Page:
Did you know that the neighborhood has more Scots-Irish ancestry people living in it than nearly any neighborhood in America? It's true! In fact, 3.9% of this neighborhood's residents have Scots-Irish ancestry.
There are two complementary measures for understanding the income of a neighborhood's residents: the average and the extremes. While a neighborhood may be relatively wealthy overall, it is equally important to understand the rate of people - particularly children - who are living at or below the federal poverty line, which is extremely low income. Some neighborhoods with a lower average income may actually have a lower childhood poverty rate than another with a higher average income, and this helps us understand the conditions and character of a neighborhood.
The neighbors in the neighborhood in Hiltons are low income, making it among the lowest income neighborhoods in America. NeighborhoodScout's research shows that this neighborhood has an income lower than 87.5% of U.S. neighborhoods. In addition, 2.2% of the children seventeen and under living in this neighborhood are living below the federal poverty line, which is a lower rate of childhood poverty than is found in 74.8% of America's neighborhoods.
The old saying "you are what you eat" is true. But it is also true that you are what you do for a living. The types of occupations your neighbors have shape their character, and together as a group, their collective occupations shape the culture of a place.
In the neighborhood, 42.2% of the working population is employed in manufacturing and laborer occupations. The second most important occupational group in this neighborhood is executive, management, and professional occupations, with 24.5% of the residents employed. Other residents here are employed in sales and service jobs, from major sales accounts, to working in fast food restaurants (22.3%), and 9.2% in clerical, assistant, and tech support occupations.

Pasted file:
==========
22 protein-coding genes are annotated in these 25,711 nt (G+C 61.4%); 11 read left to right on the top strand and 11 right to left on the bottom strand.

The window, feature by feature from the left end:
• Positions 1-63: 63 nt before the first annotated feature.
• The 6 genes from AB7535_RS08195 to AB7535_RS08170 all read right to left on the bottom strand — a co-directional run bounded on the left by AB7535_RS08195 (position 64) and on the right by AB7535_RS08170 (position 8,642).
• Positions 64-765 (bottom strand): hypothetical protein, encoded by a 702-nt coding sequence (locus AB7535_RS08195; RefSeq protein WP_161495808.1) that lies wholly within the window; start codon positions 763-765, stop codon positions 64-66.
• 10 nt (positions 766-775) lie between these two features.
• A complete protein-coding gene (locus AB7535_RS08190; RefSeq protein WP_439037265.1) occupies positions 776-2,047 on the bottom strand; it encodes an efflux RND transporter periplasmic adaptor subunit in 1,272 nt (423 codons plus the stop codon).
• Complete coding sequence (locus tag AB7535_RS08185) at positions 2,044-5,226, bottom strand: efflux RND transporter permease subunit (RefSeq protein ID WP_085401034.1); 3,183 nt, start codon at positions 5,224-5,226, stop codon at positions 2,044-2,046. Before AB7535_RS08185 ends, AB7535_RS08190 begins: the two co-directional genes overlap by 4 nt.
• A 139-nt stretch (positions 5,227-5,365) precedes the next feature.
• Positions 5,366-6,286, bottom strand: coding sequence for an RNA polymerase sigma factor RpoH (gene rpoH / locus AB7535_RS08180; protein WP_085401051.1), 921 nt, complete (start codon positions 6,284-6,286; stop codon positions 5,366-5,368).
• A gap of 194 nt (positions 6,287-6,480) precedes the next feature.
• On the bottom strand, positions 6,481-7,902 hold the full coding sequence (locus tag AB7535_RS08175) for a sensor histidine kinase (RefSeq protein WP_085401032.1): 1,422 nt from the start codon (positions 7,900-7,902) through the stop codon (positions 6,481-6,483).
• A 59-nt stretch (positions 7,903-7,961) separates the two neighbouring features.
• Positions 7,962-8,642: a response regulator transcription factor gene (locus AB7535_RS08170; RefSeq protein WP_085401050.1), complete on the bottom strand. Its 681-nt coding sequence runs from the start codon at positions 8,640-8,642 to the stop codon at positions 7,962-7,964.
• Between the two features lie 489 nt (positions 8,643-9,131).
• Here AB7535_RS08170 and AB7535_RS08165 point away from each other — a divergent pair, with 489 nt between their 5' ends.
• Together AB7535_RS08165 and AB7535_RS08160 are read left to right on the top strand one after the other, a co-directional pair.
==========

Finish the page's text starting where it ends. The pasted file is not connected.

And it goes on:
The most common language spoken in the neighborhood is English, spoken by 99.4% of households.
Boston's Beacon Hill blue-blood streets, Brooklyn's Orthodox Jewish enclaves, Los Angeles' Persian neighborhoods. Each has its own culture derived primarily from the ancestries and culture of the residents who call these neighborhoods home. Likewise, each neighborhood in America has its own culture – some more unique than others – based on lifestyle, occupations, the types of households – and importantly – on the ethnicities and ancestries of the people who live in the neighborhood. Understanding where people came from, who their grandparents or great-grandparents were, can help you understand how a neighborhood is today.
In the neighborhood in Hiltons, VA, residents most commonly identify their ethnicity or ancestry as English (11.7%). There are also a number of people of Irish ancestry (9.6%), and residents who report German roots (5.3%), and some of the residents are also of Scots-Irish ancestry (3.9%), along with some Sub-Saharan African ancestry residents (1.8%), among others.
How you get to work – car, bus, train or other means – and how much of your day it takes to do so is a large quality of life and financial issue. Especially with gasoline prices rising and expected to continue doing so, the length and means of one's commute can be a financial burden. Some neighborhoods are physically located so that many residents have to drive in their own car, others are set up so many walk to work, or can take a train, bus, or bike. The greatest number of commuters in neighborhood spend between 15 and 30 minutes commuting one-way to work (36.1% of working residents), which is shorter than the time spent commuting to work for most Americans.
Here most residents (88.9%) drive alone in a private automobile to get to work. In addition, quite a number also carpool with coworkers, friends, or neighbors to get to work (8.9%) . In a neighborhood like this, as in most of the nation, many residents find owning a car useful for getting to work.